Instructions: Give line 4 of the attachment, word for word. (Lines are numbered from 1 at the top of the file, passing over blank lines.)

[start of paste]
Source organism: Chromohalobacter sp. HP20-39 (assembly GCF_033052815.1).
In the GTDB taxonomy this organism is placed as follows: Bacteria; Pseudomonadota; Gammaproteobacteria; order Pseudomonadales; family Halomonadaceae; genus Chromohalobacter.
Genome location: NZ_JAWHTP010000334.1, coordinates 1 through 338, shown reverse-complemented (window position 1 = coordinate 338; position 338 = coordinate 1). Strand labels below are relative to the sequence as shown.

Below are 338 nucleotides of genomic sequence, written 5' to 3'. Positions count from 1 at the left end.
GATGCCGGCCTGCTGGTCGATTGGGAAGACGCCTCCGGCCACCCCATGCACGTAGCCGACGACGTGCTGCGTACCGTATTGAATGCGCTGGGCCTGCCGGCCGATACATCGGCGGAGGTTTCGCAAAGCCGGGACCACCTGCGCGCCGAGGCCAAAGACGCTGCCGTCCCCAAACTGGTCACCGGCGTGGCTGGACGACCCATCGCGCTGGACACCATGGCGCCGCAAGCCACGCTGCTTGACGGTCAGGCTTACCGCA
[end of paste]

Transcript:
Below are 338 nucleotides of genomic sequence, written 5' to 3'. Positions count from 1 at the left end.